'11.22.63' Finally Sees Lee Harvey Oswald Prepping to Kill JFK

Personal relationships fall to the wayside as Lee Harvey Oswald starts oiling his rifle. Also, the Yellow Card Man's confession!


After weeks of circling Dealey Plaza’s periphery, the seventh episode of 11.22.63 finally lands — hard. Until now, the show has indulged in its characters’ personal relationships, letting the events leading up to the titular date fall to the wayside. It’s Sadie’s (Sarah Gadon) deepening love for maybe-soon-to-be-husband Jake (James Franco) that keeps her at his bedside after vengeful bookies knock the memories out of him. And in a stark parallel, Lee Harvey Oswald’s (a powerfully paranoid Daniel Webber) marriage to Marina (Lucy Fry) is rapidly crumbling, deepening the psychological isolation that lands him squatting at boxes high up in the fated Dallas Book Repository, rifle in hand. It’s the machinations of human emotion, not time, that have driven the series to this point; but now, in its penultimate episode, history — at least the version we’re all familiar with— finally takes center stage.

"We get Jello today."

Ironically, Jake can’t remember how the events are supposed to unfold. Hell, he’s so concussed he cant even remember who he’s supposed to be surveilling. There’s only one other person who knows, and he’s been locked away in a madhouse. Weeks of brutal electroshock therapy have left Bill (heartbreakingly played by George MacKay) bewildered and withdrawn, convinced that his memories of the past three years — the strange man from the future, the assassination plot, his “brother” — were all mania-driven fantasies. Turning to Jake, who’s desperate for his help, he asks meekly: “If I was your friend, why did you do this to me?” It’s a legitimate question that has no answer. As Bill lets himself fall out of a windowsill, landing lifeless on the ground, we realize he was never a friend — just a pawn — like everyone else in Jake’s selfish, doomed scheme.

That’s not to say we’re ever convinced Jake is actually heartless. Even in the depths of his concussion, he’s obsessing over the people he loves: A vision of his ex-wife Chrissy gives way to a flashback of Al (Chris Cooper), expressing his disappointment in his pathetic protege: You’re not the man I thought you were,” he says, sputtering cancerous blood — the price he paid for time travel. Jake’s realizing, finally, that there’s so much more at stake here than he once thought; he was a fool to think he could just drop into Camelot and pop out as easily as he came. He’s not just changing time. Time is changing him.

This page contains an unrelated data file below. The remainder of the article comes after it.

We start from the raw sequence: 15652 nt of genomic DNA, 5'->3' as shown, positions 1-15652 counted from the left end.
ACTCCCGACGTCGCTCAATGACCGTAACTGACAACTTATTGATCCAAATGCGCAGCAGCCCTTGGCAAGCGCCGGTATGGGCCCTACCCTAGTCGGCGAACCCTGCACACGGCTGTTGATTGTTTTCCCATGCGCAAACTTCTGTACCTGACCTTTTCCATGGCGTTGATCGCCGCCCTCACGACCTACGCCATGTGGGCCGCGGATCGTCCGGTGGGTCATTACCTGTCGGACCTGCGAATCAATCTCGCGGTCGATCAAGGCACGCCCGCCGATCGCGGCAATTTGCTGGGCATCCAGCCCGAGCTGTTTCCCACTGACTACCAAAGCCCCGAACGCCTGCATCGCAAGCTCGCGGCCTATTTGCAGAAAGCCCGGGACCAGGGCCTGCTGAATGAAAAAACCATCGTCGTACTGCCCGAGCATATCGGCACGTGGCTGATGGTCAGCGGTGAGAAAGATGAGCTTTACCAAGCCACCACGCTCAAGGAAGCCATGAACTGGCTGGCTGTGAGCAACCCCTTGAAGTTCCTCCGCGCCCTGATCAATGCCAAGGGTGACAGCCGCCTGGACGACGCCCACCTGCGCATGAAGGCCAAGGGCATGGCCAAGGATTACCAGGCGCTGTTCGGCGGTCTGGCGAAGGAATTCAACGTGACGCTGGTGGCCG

“People don’t come from the future. That’s all from comic books."

If Al’s appearance didn’t drive this home, the Yellow Card Man’s (Kevin J. O’Connor) sudden, startling confession makes it painfully clear. Appearing in Jake’s passenger seat in the twilight before JFK’s assassination, the Yellow Card Man reveals who he is really is — a glimpse of the person Jake might become if he continues with his futile mission. “I don’t want any of this to happen, not again,” he says, recounting the number of times he’s gone back in time — whether it’s his head or through a rabbit hole is unclear; does it even matter? — to try to prevent his young daughter’s death. It’s a trap he can’t get out of, but he also “can’t not try.” He fails every time.

The increasingly apparent futility of the overall mission is underscored by the weird, haphazard pacing of this episode, which begins on November 5, 17 days before the assassination, and ends the morning of the fateful shooting. “Soldier Boy” is an accelerating countdown — leaping four days ahead, then one, then twelve hours — that feels rushed and unstable, but maybe that’s the point. In retrospect, Jake actually hasn’t done all that much to interfere with the assassination itself, at least not yet, and so it shouldn’t be surprising that the events of the past — Lee Harvey Oswald is history, here — fall, like dominoes, into place. Lee pays an angry visit to the FBI in Dallas. Lee picks up his shotgun. Lee squats at the Book Depository windowsill. The inevitability of it is like, well, clockwork, and if this episode of 11.22.63 has made anything clear, theres absolutely no stopping that.

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